The old Popeyes stock symbol was PLKI. It no longer trades under that and it can now be found under the Restaurants Brands International stock symbol. If you want to buy shares in Popeyes then you need to use this stock symbol. You can buy stock in Popeyes parent company via the New York Stock Exchange in the United States and the Toronto Stock Exchange in Canada.

If you are unsure of the process then check with our Online Trading page for tips on investing in Popeyes and other companies. If you reside outside of the United States and want to sink your money into this hot stock then you can do so using a program like FxPro, which allow you to invest in a few clicks and sell just as quickly and easily.

Popeyes Stock Worth: Earnings from Franchises

Popeyes Stock Symbol

One of the other things to bear in mind when deciding whether or not to buy Popeyes stock is that 97% of all their restaurants are franchised. This is not uncommon with American fast food chains and we have covered lot of food stock in a similar position. The parent company is still able to profit directly from those remaining 3% of restaurants, but it only earns a franchise fee from the others.

On the plus side, however, it does not massively lose out if those restaurants flop. It still gets its money and as more people look to become part of this brand, it secures even more franchise fees.

Popeyes earn 4% from all gross sales for marketing; 5% of gross sales for royalties; a $35.000 franchise fee; and a $12,500 restaurant fee. This is not all that is required to setup your own Popeyes, before you get your hopes up and start thinking it’s cheap, but that is the money that Popeyes generate from each location that they do not own directly.

Should you Buy Popeyes Stock?

So, that brings us to the ultimate question, should you even consider buying Popeyes stock via their parent company? Well, it’s less about the success of this chain and more about the other companies that they own. This is a chain that also owns Burger King and Tim Hortons, two of the biggest chains of their type and ones that fit perfectly alongside Popeyes.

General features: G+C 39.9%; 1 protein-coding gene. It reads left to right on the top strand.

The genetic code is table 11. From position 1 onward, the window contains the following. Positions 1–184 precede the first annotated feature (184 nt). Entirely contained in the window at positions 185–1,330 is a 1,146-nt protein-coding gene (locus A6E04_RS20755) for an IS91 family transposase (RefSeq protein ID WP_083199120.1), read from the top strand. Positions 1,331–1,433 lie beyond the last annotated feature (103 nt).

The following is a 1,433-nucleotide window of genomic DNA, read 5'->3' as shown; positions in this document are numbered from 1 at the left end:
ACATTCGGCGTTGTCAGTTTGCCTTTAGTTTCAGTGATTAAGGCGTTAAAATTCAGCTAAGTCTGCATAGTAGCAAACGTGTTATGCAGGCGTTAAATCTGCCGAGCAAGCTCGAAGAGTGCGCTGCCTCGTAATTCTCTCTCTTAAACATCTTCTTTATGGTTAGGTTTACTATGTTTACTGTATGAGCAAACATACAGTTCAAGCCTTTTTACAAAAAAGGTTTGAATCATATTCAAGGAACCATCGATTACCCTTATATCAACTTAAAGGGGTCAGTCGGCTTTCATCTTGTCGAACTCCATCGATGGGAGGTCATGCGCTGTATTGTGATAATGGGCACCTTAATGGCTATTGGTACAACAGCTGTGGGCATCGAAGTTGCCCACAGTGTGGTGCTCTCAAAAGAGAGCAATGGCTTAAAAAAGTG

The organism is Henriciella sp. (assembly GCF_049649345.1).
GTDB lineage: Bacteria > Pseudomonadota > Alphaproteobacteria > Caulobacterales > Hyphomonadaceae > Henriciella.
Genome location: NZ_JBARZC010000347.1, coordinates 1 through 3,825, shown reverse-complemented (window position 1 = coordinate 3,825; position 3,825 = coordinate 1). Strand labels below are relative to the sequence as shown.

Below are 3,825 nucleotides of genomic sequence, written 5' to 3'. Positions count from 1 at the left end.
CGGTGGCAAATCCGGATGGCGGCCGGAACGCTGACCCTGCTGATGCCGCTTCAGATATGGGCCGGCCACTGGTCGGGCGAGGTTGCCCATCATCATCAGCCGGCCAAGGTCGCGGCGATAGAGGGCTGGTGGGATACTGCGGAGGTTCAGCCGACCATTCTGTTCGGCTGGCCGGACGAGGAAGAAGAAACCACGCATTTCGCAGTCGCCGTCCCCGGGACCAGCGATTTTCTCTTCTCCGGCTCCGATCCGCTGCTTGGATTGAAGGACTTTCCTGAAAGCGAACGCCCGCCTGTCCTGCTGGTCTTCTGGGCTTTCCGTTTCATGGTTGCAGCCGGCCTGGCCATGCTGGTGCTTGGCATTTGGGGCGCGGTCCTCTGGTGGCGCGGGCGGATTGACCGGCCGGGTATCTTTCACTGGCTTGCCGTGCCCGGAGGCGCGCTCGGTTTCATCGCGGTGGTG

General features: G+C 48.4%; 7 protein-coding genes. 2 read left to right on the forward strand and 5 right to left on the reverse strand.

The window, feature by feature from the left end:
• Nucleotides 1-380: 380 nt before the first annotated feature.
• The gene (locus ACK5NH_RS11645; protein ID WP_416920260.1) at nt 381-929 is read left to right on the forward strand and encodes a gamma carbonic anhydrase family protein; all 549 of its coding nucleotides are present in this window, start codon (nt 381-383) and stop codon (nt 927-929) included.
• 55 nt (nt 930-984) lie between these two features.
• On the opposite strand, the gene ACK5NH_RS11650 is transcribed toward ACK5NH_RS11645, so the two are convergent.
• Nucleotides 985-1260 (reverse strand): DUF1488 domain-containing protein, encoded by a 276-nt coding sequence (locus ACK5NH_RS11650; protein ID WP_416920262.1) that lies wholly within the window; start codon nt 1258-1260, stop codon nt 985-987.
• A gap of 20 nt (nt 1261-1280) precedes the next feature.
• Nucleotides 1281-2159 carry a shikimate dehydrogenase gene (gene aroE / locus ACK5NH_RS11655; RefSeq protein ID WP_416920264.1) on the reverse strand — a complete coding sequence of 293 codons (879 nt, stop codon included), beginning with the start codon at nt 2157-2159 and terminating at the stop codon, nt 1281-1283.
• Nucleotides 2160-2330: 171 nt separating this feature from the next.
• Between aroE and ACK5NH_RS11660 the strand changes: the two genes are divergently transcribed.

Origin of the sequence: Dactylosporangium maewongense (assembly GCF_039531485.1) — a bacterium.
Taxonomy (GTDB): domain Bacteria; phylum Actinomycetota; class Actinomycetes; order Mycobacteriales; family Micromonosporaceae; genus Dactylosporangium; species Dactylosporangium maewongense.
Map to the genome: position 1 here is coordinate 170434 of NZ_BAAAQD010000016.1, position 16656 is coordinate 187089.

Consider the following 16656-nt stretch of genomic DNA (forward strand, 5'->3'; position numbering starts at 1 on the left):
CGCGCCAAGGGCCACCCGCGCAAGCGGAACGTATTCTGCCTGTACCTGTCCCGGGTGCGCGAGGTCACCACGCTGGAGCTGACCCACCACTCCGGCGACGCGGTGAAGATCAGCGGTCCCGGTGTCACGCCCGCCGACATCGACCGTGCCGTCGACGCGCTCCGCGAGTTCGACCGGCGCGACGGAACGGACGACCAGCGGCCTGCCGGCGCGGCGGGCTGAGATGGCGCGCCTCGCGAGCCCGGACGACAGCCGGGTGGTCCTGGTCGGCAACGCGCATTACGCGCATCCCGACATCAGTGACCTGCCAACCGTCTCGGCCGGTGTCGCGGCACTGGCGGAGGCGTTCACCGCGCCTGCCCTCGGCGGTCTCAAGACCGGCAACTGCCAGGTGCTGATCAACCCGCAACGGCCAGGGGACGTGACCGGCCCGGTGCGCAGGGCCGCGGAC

It also gives Restaurant Brands International the sort of clout they need to dominate this industry much like Yum! Brands have done over the years. With that power they can turn Popeyes into the powerhouse that KFC has become and start doing the one thing that previous owners have struggled to do: take on the world. It might sound a little too much like an episode of Pinky and the Brain, but it’s true.

It means they can start combining restaurants, which has worked well for many corporations in the part. They can also enter new areas and spread the Popeyes name far and wide. Based on that, this is definitely a great company to invest in and one that we would definitely look to add to our portfolio if given the chance.

Just keep an eye on any potential sales, because these parent companies are quick to offload in order to cut losses or get an easy profit. It’s more common with investment funds than multinational companies like this, but it’s still a possibility and one that would render any investment in Popeyes stock pretty useless, on account of the fact that you would still own RBI stock even though they no longer owned the reason you bought that stock in the first place!